Parent Support

Parent support for mental health and emotional wellbeing

empty cup

Looking after your mental health and emotional wellbeing is a key part of family life.  Your family often look to you when they are feeling down or feel they need support, and we can’t pour from an empty cup!  You won’t always be able to do this of course, especially in an emergency, BUT you should make yourself a priority too, even if it is only for a short period of time every day.

With this in mind, here are some ideas to support your own mental health and wellbeing – it is called…

5 ways of wellbeing


Connect: Reach out to friends or family members and arrange a catch-up. This could be arranging to meet at a café, or in your homes; a trip to the cinema together; a walk in the park; a zoom chat if they’re far away.  Whatever it is that gives you an opportunity to talk to others will help support you if you are feeling lonely or detached – family life can be incredibly busy so it is important to reach out to friends to catch up and share how things are going for you: a problem shared is a problem halved (most of the time).

Be active:  Exercise of whatever form is good both physically and mentally.  Exercising releases positive hormones (neurotransmitters) of serotonin and endorphins in our body which help us feel good.  Exercise doesn’t always have to be in a gym, or involve specialist equipment, it could be a walk around the park or walking to the shops rather than getting the bus or driving.  20 minutes a day will help boost those feel good hormones. Get out at a local park!  Being out in nature in a peaceful setting helps the body release good/positive hormones like Serotonin, Endorphins, Dopamine and Melatonin – this one helps us to sleep! Not only that but continued exposure can also reduce your blood pressure and heart rate, and reduce the release of Cortisol – the stress hormone.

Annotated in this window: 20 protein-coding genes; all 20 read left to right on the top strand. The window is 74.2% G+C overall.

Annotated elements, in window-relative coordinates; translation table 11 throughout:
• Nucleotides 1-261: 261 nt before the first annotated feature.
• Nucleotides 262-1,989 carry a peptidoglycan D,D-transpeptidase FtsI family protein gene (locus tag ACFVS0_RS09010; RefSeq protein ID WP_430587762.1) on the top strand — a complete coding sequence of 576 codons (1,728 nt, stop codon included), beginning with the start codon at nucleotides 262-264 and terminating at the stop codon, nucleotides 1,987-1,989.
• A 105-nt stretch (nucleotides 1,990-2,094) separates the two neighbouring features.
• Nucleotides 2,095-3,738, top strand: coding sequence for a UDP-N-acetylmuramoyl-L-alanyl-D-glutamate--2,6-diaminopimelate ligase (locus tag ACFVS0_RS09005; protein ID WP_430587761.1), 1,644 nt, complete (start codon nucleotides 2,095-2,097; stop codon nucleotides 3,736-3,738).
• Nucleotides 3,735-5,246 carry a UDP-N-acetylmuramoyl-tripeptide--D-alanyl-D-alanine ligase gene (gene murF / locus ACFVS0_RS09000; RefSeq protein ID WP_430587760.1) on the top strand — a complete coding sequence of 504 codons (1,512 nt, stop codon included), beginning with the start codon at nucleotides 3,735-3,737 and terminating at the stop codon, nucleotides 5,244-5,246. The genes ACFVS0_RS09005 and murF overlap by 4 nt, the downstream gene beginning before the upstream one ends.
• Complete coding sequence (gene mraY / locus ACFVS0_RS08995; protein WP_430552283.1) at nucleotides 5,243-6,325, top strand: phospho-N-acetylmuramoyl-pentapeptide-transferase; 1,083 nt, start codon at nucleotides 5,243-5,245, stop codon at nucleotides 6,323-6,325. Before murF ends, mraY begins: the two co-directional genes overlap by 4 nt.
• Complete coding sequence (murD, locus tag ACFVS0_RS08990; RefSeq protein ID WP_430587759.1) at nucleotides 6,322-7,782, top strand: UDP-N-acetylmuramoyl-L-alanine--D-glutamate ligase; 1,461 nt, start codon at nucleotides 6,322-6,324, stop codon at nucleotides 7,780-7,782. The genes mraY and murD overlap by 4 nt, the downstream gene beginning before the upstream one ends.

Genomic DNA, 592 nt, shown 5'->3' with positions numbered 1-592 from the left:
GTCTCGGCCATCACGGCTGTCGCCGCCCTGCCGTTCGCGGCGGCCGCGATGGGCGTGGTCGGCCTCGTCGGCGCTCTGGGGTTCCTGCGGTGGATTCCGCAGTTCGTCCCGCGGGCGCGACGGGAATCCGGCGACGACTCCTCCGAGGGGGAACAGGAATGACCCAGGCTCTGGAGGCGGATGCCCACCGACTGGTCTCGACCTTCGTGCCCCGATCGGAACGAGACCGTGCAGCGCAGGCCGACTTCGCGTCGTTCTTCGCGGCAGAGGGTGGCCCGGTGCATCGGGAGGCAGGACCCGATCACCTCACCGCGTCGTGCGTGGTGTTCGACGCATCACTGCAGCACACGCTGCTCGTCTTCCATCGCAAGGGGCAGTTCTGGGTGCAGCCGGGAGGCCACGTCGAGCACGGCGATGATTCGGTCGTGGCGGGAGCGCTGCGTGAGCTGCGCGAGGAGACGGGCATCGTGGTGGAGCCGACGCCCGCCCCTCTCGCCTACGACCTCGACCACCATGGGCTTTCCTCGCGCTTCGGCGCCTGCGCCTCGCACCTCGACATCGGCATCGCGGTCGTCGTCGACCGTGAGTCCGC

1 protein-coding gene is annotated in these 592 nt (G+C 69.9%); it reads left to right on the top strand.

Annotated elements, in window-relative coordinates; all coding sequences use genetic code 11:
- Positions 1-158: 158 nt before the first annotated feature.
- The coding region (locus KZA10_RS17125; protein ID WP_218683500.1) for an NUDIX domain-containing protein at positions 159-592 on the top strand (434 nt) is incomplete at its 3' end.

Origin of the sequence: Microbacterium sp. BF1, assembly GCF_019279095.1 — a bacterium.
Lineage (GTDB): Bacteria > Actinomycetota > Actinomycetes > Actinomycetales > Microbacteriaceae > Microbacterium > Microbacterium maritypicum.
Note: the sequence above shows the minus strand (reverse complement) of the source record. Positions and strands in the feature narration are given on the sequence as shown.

Keep learning:  Learning something new gives us that sense of achievement. We all respond well when we do something good.  There are lots of apps available such as Duolingo – a foreign language app, or brain puzzles are great to keep the mind active.  Of course, reading or researching things you are interested in could also help.